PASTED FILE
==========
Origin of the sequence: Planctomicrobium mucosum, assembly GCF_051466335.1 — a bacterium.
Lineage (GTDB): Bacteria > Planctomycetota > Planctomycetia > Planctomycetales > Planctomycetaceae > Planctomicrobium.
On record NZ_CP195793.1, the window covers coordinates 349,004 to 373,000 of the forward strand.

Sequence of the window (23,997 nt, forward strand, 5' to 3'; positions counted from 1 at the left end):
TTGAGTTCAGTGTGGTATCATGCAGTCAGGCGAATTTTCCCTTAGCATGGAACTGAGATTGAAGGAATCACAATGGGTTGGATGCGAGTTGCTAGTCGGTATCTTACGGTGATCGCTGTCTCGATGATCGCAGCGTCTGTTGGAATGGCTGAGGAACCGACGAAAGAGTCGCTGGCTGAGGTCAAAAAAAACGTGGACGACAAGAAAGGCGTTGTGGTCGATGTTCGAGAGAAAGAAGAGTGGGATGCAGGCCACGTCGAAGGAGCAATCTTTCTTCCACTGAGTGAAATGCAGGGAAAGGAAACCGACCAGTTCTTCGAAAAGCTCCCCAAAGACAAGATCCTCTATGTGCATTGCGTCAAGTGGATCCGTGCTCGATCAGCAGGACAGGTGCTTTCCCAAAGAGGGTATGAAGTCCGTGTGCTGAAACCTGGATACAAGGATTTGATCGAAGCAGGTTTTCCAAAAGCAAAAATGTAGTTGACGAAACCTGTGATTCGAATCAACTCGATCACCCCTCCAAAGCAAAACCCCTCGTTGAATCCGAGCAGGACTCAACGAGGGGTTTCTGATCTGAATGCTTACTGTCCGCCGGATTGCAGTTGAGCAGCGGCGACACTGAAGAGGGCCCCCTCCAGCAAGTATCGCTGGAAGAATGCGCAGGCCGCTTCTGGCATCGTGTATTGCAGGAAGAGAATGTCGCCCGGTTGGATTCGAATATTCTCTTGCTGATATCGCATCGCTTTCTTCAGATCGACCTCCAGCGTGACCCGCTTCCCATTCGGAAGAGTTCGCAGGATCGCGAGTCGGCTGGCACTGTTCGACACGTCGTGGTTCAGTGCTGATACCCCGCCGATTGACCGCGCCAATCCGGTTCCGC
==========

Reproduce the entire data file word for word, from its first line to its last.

Origin of the sequence: Planctomicrobium mucosum, assembly GCF_051466335.1 — a bacterium.
Lineage (GTDB): Bacteria > Planctomycetota > Planctomycetia > Planctomycetales > Planctomycetaceae > Planctomicrobium.
On record NZ_CP195793.1, the window covers coordinates 349,004 to 373,000 of the forward strand.

Sequence of the window (23,997 nt, forward strand, 5' to 3'; positions counted from 1 at the left end):
TTGAGTTCAGTGTGGTATCATGCAGTCAGGCGAATTTTCCCTTAGCATGGAACTGAGATTGAAGGAATCACAATGGGTTGGATGCGAGTTGCTAGTCGGTATCTTACGGTGATCGCTGTCTCGATGATCGCAGCGTCTGTTGGAATGGCTGAGGAACCGACGAAAGAGTCGCTGGCTGAGGTCAAAAAAAACGTGGACGACAAGAAAGGCGTTGTGGTCGATGTTCGAGAGAAAGAAGAGTGGGATGCAGGCCACGTCGAAGGAGCAATCTTTCTTCCACTGAGTGAAATGCAGGGAAAGGAAACCGACCAGTTCTTCGAAAAGCTCCCCAAAGACAAGATCCTCTATGTGCATTGCGTCAAGTGGATCCGTGCTCGATCAGCAGGACAGGTGCTTTCCCAAAGAGGGTATGAAGTCCGTGTGCTGAAACCTGGATACAAGGATTTGATCGAAGCAGGTTTTCCAAAAGCAAAAATGTAGTTGACGAAACCTGTGATTCGAATCAACTCGATCACCCCTCCAAAGCAAAACCCCTCGTTGAATCCGAGCAGGACTCAACGAGGGGTTTCTGATCTGAATGCTTACTGTCCGCCGGATTGCAGTTGAGCAGCGGCGACACTGAAGAGGGCCCCCTCCAGCAAGTATCGCTGGAAGAATGCGCAGGCCGCTTCTGGCATCGTGTATTGCAGGAAGAGAATGTCGCCCGGTTGGATTCGAATATTCTCTTGCTGATATCGCATCGCTTTCTTCAGATCGACCTCCAGCGTGACCCGCTTCCCATTCGGAAGAGTTCGCAGGATCGCGAGTCGGCTGGCACTGTTCGACACGTCGTGGTTCAGTGCTGATACCCCGCCGATTGACCGCGCCAATCCGGTTCCGC